Nepal must not fall prey to donation scams
The catastrophic earthquake of 7.9 magnitude and the powerful aftershocks that hit Nepal last Saturday and Sunday took the lives of more than 6,000 people — and the death toll continues to rise. The devastation that affected a quarter of the Himalayan nation's population has caused unprecedented loss of life, physical property and heritage sites.
Since the disaster, foreign governments and international aid agencies have been scrambling to help those in distress. The suffering has drawn the attention of the whole world and the results can be witnessed in that the only airport connecting the country with the rest of the world is now congested with relief materials and rescue aircraft.
Foreign aid has been trickling in to Nepal in a largely instinctive manner. The total commitment of foreign aid has already crossed US$50 million (1.6 billion baht). Aid has been flown in from all over the world. The United Nations has allocated US$15 million from its emergency fund, and the Asian Development Bank also announced an initial release of US$3 million. In addition, the US government has announced US$9 million, making a total of US$10 million including US Aid. Among other donor nations are the United Kingdom with US$7.6 million, Australia with US$3.9 million, China with US$3.3 million, Thailand with US$3.13 million (excluding the contributions from the Thai Royal Family), the European Union with US$3 million and USBhutan with $1 million.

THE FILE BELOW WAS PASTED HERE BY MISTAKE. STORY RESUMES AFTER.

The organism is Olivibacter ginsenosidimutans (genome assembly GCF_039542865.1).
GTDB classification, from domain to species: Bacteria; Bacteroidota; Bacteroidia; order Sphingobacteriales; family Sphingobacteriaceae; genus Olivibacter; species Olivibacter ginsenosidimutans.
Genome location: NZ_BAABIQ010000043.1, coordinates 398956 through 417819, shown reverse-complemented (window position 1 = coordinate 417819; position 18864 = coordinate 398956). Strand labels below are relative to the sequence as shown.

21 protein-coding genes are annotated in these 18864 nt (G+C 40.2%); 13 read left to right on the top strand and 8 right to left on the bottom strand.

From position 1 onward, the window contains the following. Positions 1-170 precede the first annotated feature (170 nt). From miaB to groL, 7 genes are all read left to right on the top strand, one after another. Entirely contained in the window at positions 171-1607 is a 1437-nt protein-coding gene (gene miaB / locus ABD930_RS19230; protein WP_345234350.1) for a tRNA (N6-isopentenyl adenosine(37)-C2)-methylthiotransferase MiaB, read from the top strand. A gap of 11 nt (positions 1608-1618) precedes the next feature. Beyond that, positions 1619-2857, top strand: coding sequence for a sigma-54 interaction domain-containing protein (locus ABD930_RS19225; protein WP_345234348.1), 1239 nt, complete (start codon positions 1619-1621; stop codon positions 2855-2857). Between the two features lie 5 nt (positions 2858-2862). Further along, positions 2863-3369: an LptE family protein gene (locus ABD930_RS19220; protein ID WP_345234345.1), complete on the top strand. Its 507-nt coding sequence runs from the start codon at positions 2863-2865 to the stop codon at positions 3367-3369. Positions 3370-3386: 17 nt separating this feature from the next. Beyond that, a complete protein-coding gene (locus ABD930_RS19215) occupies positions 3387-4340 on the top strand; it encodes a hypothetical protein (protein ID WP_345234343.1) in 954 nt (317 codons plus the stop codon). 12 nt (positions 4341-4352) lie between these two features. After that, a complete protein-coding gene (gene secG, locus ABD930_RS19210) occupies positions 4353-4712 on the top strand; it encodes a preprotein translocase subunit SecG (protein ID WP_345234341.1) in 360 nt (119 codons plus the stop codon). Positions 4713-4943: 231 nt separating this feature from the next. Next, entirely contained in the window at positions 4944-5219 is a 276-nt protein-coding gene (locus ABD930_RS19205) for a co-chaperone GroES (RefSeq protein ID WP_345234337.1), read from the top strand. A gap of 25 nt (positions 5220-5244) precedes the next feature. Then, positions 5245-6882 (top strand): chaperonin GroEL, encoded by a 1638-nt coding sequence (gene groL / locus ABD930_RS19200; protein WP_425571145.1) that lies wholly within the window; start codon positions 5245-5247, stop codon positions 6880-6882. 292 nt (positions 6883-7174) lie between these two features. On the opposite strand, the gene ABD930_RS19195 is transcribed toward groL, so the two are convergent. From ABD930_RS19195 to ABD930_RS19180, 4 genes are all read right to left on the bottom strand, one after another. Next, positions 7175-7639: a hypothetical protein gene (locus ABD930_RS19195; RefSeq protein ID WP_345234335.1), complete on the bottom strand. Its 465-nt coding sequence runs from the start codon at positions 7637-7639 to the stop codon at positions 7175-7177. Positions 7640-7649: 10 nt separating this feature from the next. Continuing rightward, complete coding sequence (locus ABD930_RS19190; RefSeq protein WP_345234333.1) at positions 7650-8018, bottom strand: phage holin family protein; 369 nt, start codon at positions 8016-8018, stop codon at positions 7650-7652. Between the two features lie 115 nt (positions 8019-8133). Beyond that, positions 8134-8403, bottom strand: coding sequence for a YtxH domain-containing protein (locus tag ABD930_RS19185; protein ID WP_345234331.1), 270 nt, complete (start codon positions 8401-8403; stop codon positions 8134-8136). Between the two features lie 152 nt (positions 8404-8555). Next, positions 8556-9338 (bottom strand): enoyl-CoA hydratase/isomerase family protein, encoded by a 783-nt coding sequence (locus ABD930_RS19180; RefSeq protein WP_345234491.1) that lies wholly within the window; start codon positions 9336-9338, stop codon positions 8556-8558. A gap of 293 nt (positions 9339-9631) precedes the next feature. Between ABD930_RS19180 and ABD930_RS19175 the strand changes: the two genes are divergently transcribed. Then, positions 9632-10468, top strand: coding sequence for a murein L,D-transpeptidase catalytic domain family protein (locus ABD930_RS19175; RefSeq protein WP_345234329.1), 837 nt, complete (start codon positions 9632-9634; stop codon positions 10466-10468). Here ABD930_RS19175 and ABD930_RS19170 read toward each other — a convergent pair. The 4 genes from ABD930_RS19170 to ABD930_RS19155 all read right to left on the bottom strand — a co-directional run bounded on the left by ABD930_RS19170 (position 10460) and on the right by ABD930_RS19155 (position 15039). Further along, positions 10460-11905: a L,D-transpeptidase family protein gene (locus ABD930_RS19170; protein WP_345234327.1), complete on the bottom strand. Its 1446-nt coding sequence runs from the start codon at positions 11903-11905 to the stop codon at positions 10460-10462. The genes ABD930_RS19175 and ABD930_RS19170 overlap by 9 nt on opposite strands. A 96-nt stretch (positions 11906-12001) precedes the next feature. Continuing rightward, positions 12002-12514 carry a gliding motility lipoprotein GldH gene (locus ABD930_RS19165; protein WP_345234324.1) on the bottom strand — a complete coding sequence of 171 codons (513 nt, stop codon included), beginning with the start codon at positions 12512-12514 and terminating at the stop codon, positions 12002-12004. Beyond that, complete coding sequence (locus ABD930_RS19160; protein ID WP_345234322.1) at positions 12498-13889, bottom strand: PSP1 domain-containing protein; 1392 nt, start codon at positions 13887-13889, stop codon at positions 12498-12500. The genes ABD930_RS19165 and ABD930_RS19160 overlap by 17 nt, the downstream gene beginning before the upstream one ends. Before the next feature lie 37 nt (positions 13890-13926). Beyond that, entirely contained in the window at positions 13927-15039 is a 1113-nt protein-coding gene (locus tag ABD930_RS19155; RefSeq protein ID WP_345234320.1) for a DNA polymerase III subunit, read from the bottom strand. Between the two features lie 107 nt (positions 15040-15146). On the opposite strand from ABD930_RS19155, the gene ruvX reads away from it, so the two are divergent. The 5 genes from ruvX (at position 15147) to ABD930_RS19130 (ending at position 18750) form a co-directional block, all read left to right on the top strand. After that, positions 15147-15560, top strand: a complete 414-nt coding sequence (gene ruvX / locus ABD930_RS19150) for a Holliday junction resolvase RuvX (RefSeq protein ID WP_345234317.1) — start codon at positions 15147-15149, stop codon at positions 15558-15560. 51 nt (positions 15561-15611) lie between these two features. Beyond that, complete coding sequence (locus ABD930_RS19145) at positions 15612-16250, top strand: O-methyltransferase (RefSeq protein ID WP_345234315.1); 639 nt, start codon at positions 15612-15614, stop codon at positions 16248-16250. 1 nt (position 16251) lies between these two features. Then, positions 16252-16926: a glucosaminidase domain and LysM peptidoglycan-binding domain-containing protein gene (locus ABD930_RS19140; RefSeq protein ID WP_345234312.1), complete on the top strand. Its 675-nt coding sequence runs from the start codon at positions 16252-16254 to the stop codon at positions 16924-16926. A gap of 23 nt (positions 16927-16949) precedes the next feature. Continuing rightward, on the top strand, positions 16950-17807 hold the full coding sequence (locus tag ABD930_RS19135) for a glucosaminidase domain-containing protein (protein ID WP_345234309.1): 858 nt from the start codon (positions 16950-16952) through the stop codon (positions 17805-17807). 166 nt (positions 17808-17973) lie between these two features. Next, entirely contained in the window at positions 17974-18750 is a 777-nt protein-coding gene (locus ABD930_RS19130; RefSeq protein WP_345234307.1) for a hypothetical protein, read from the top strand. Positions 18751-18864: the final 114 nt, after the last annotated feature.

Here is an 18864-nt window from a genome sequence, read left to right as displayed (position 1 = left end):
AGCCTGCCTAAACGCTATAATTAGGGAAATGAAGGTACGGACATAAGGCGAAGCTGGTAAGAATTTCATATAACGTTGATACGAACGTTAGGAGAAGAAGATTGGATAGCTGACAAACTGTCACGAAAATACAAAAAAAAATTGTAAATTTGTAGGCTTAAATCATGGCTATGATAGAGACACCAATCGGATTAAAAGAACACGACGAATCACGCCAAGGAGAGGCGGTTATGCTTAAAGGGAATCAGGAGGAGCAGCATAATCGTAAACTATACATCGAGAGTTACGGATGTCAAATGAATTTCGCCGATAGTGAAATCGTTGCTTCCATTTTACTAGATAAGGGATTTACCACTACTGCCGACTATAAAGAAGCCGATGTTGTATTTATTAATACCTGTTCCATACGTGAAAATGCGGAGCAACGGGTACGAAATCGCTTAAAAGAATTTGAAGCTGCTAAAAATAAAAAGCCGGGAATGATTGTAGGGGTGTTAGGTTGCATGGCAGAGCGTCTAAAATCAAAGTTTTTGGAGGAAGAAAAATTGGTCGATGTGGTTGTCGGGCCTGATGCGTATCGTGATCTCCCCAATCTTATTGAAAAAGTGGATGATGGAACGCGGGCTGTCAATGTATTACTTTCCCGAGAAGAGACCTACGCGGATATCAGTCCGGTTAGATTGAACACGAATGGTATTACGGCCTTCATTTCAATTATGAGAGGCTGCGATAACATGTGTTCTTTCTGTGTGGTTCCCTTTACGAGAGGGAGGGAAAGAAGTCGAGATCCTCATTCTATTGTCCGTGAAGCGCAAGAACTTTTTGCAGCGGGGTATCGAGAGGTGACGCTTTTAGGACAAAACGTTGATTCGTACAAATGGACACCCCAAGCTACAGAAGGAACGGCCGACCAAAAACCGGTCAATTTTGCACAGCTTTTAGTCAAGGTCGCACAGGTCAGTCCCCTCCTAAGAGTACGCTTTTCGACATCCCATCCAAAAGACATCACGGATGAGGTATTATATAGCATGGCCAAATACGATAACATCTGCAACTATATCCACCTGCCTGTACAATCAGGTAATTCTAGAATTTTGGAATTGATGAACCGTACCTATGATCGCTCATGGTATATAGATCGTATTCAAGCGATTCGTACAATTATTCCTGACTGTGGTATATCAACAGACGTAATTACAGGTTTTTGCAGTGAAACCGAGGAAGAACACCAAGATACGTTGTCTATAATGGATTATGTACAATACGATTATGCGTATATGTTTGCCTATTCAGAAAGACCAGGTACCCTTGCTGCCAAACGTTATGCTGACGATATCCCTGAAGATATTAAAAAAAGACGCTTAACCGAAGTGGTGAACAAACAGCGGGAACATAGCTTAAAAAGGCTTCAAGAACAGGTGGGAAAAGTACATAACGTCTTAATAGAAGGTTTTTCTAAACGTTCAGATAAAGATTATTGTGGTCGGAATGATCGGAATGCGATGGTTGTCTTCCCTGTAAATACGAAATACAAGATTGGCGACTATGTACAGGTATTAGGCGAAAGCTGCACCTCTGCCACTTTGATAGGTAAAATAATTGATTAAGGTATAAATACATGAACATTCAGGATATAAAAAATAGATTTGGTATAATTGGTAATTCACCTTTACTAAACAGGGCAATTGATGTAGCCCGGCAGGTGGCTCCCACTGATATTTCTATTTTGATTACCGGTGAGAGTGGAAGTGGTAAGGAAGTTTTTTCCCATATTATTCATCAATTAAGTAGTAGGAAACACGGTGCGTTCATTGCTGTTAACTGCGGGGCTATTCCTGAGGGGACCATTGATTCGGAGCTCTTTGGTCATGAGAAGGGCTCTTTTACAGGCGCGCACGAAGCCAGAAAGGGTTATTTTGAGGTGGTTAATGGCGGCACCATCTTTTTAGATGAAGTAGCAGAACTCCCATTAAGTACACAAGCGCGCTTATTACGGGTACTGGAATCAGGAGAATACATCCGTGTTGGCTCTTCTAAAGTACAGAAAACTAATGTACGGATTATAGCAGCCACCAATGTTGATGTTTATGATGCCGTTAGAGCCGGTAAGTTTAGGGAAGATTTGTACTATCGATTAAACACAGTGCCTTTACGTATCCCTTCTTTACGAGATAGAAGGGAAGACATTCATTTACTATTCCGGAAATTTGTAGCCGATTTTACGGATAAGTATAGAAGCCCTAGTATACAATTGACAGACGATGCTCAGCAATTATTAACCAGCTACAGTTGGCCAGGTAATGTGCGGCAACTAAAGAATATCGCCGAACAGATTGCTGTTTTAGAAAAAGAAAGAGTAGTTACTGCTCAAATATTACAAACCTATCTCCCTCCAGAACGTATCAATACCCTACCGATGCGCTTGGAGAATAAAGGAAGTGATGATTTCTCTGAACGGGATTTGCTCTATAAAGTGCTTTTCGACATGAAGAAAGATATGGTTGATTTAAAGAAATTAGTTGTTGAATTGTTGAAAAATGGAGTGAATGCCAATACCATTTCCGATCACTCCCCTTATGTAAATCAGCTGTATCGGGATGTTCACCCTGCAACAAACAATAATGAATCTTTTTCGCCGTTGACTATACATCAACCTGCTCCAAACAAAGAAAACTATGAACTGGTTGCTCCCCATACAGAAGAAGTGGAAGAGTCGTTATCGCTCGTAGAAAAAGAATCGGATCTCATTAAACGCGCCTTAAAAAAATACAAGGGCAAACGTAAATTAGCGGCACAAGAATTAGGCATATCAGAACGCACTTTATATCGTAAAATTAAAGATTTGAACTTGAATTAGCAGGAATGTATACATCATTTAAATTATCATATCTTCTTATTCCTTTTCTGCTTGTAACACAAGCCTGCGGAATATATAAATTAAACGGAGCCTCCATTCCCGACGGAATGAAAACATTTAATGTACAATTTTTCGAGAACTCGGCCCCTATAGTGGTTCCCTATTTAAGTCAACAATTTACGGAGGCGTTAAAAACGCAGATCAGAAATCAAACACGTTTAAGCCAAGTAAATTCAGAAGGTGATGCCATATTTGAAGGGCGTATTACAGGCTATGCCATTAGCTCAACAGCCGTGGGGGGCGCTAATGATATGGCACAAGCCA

Furthermore, spontaneous fundraising events and organisations willing to support the ailing nation have emerged around the world. Thailand is no exception. Fundraising campaigns have swept the entire Thai nation. The initiatives range from individuals to organisational campaigns. Almost all the leading media outlets as well as humanitarian organisations have set up relief funds and have appealed to the general public to contribute.
Undoubtedly the intentions of the majority of relief agencies, governments and kind donors are good. Nonetheless, the presence of criminals trying to take advantage of the anguish cannot be denied. In a scenario like this, the philanthropist has a very crucial role to play to ensure the effectiveness of funds through a proper channel.
It is the donor's responsibility to make sure that hard-earned money does not fall into scoundrels' hands. One way to avoid the criminal element is to contribute to trusted relief funds like the funds set up by government or international humanitarian agencies like Thai Unicef.
We have witnessed several online donation drives going viral on the internet over the last week — including scams. One piece of caution in bequeathing to these organisations is to ensure that they are registered charities and that the donations they receive are tax exempted. Otherwise, not every baht of your contribution might reach the people that need it.
It needs to be understood that the real job of the donors starts when they make the decision to donate part of their income to support those in need. Deciding to donate means portraying love for the cause. If the donor's love for the cause is genuine, it should go beyond the donation itself and the donor should check whether or not the donation is reaching the hands of the destitute.